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by: Regan Dougherty
Regan Dougherty
GPA 4.0

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practice for 3/27 webinar
Food Science
Dr. Crowe
Class Notes
25 ?




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This 5 page Class Notes was uploaded by Regan Dougherty on Sunday March 27, 2016. The Class Notes belongs to NHM 253 at University of Alabama - Tuscaloosa taught by Dr. Crowe in Fall. Since its upload, it has received 28 views. For similar materials see Food Science in Nutrition and Food Sciences at University of Alabama - Tuscaloosa.

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Date Created: 03/27/16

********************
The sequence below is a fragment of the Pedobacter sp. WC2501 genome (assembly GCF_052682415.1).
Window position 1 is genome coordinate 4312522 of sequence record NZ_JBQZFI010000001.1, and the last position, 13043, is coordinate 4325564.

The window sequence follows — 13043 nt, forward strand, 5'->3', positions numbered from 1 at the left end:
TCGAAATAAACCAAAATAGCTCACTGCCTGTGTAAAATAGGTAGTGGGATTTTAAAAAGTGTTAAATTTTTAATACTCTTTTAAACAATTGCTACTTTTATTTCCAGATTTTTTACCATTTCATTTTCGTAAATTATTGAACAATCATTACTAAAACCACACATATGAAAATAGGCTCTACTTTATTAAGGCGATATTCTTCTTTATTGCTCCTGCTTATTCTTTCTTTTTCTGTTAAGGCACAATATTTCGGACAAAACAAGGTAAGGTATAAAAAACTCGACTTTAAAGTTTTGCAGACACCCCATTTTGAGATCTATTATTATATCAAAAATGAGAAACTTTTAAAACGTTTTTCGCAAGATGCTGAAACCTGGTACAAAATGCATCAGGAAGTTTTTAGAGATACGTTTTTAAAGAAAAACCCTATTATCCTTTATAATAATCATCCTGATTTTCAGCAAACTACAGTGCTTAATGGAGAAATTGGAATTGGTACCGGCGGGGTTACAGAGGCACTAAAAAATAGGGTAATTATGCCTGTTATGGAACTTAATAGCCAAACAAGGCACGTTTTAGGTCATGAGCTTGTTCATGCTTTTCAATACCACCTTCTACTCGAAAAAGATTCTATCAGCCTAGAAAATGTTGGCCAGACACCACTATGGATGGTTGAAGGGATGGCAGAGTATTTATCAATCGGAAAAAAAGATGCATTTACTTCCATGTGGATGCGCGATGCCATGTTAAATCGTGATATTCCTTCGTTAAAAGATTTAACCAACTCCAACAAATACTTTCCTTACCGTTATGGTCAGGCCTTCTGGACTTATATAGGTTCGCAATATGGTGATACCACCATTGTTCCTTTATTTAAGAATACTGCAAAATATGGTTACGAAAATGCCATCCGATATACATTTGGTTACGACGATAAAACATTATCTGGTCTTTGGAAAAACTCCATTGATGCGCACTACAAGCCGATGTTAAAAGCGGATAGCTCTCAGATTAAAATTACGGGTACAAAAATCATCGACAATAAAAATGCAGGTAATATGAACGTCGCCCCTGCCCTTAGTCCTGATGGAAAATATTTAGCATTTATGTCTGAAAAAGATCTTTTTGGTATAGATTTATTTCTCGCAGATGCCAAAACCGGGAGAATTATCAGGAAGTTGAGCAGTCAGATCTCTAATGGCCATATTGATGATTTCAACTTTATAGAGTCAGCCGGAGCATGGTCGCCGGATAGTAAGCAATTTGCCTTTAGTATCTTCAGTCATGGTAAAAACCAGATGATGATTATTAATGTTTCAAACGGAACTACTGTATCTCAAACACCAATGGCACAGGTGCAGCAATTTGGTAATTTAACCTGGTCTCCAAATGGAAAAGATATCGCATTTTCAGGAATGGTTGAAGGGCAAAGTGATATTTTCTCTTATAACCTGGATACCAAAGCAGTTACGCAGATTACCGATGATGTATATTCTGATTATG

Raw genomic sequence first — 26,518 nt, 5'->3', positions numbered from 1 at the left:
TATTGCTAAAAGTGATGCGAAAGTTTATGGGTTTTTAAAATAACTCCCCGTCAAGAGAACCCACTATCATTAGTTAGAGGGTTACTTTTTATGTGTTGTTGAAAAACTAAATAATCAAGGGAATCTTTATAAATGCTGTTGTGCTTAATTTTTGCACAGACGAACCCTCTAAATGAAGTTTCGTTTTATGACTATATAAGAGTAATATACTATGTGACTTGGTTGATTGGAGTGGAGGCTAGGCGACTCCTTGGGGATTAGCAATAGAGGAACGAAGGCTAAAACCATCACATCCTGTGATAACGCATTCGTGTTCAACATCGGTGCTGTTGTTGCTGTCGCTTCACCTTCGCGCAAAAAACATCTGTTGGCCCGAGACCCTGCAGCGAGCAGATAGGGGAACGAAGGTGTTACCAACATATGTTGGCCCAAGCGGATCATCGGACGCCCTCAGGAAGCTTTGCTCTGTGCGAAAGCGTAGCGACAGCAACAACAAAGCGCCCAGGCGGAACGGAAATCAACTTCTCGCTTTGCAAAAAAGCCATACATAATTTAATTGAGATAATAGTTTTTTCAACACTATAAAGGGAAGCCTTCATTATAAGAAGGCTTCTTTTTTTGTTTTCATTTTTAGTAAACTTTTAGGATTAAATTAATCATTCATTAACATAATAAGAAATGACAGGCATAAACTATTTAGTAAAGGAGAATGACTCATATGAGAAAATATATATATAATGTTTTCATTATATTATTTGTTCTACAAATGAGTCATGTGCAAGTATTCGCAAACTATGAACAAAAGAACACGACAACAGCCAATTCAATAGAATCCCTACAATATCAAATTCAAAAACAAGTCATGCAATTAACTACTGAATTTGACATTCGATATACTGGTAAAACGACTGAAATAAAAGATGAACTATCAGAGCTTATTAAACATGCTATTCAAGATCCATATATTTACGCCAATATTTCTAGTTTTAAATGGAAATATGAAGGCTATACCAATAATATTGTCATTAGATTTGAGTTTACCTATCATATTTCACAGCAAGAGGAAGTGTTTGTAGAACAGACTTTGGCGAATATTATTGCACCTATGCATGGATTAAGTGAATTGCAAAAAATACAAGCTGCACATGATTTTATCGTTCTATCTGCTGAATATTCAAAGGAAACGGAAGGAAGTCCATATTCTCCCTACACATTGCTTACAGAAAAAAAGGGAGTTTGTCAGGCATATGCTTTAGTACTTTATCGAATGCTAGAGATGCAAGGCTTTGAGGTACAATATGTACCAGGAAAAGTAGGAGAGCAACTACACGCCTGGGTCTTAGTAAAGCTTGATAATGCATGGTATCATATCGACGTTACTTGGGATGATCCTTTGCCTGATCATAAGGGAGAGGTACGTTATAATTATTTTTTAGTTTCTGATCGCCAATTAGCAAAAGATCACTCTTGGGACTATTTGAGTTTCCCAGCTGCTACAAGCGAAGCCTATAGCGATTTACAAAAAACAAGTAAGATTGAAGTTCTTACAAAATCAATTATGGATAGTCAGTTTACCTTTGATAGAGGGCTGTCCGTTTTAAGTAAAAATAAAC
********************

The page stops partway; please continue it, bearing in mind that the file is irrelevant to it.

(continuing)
Tuesday, March 8, 2016 NHM 253 Cereal Science - Grain Structure and Composition • Husk - protective outer coating - We do not eat this. - Husks can be stripped from grains and processed into fiber supplements. • Bran - protective coating of the endosperm - high in fiber, B vitamins, and minerals - We consume this if we consume whole grains. • Endosperm - where all the starch is located - serves as the basis of flours • Germ - embryo of the plant; the part that sprouts - high in fat, vitamin E, and B vitamins - Classification of Cereal Grains • Whole Grains - contain the entire grain kernel (bran, endosperm, and germ) - examples: oatmeal, bulgar, brown rice • Refined Grains - grains that have been milled to remove the bran and the germ - finer texture - increased shelf life • because: the germ (lipid portion) of the whole grain is the most easily oxidized - removes fiber, iron, and B vitamins - must be enriched - examples: white rice - Land Use for Cereal Production • 4 most abundantly grown: wheat, rice, corn, barley - Use of Cereal Grains 1 Tuesday, March 8, 2016 • Flour - wheat flour is the most predominant choice (because of its protein content and ability to provide structure to baked goods) • Pasta • Breakfast cereal - primarily made from wheat, corn, and oats • Alcoholic beverages - made through fermentation of rice, barley, corn, or rye - Grains are used as food for the microorganisms responsible for fermentation. • Animal feed - for every 15 lbs of animal feed, 1 lb of beef is produced; for every 6 lbs of feed, 1 lb of pork is produced - Barley • Barley can be processed into malt. It is used primarily in the malt form for flavorings, color additives, and in the manufacture of beer or whiskey. - Additional uses: soups and cereals, livestock feed • Processing Barley to Malt - Pearling - removal of the hull, bran, germ, and/or part of the endosperm • The endosperm is the only component left. - Sprouting - gently drying barley to stop germination and preserve enzymes responsible for converting starches to sugars (maltose) • should be below 110 degrees - Amylase enzymes (alpha and beta) break down starch to sugars such as maltose (glucose + glucose) and glucose • Malt becomes food for fermenting organisms. - Functions of Carbohydrates in Foods • sweetness • color (caramelization and Maillard browning) • moisture absorption • texture • thickening 2 Tuesday, March 8, 2016 - Grains to be avoided by individuals who have a sensitivity to gluten: • barley • rye • wheat • oats - Oats do not naturally contain gluten-forming proteins. However, oats may be processed in a facility that processes barley, wheat, or rye. • Gluten-free flours do not have the same function as wheat (texture). - Complex Carbohydrates • Digestible polysaccharides are not sweet and they are not soluble in water. Complex starches are classified as: • - Amylopectin - bulky, branched structure • Less able to interact with water due to bulkiness of structure. - Amylose - linear molecule • Linear structure allows the molecule to interact with water easily. • Functional role: thicken and swell when heated with water - ex. cornstarch • Taste impact: dry, fluffy mouthfeel - Responses of Starch in Food Systems • Dextrinization - breakdown of amylose and amylopectin molecules that results in shorter and sweeter glucose chains - Starches become sweeter in the presence of heat. - ex. white bread vs. toasted white bread (sweeter) - dextrose - glucose derived from starch - DE = dextrose equivalents • Gelatinization - cooking of starch granules causing water absorption resulting in the swelling and softening of granules 3 Tuesday, March 8, 2016 - water + heat + starch - uses: thickener in sauces or gravies; development of structure/texture in cakes or breads - Factors influencing gelatinization: • temperature - the higher the temperature, the faster the gelatinization rate • stirring - increases the rate of gelatinization • acidity and alkalinity of cooking medium - decrease the rate of gelatinization • sugar - decreases the rate of gelatinization - Sugar molecules will bind more readily to water. • Gel formation - upon cooling, some gelatinized starches will convert into a semi- solid paste or gel - dependent on the presence of amylose - Amylose molecules bind to each other, forming a gel. Water molecules that were bound between amylose molecules are released into the environment. - ex. yogurt • Retrogradation - the seepage of water out of an aging gel as a result of amylose reassociation; occurs with very cool temperatures under prolonged storage - opposite of gelatinization - also known as syneresis - negative attribute of food - component of staling (becoming stale) • sequence: gelatinization —> gel formation —> retrogradation • Some grains take longer to cook than others because: - size (how long does it take water to get to the center) - amount of processing (physical breakage that allows water to bind more readily) - presence of bran (whole grain products take longer to cook) - Pasta Basics 4 Tuesday, March 8, 2016 • Extrusion - process that takes a starch and gelatinizes it and then forms it into a shape by forcing through formed plates and then drying it - shapes pasta • Whole wheat pasta - incorporates bran and/or germ into dough prior to extrusion - firmer texture, stronger taste 5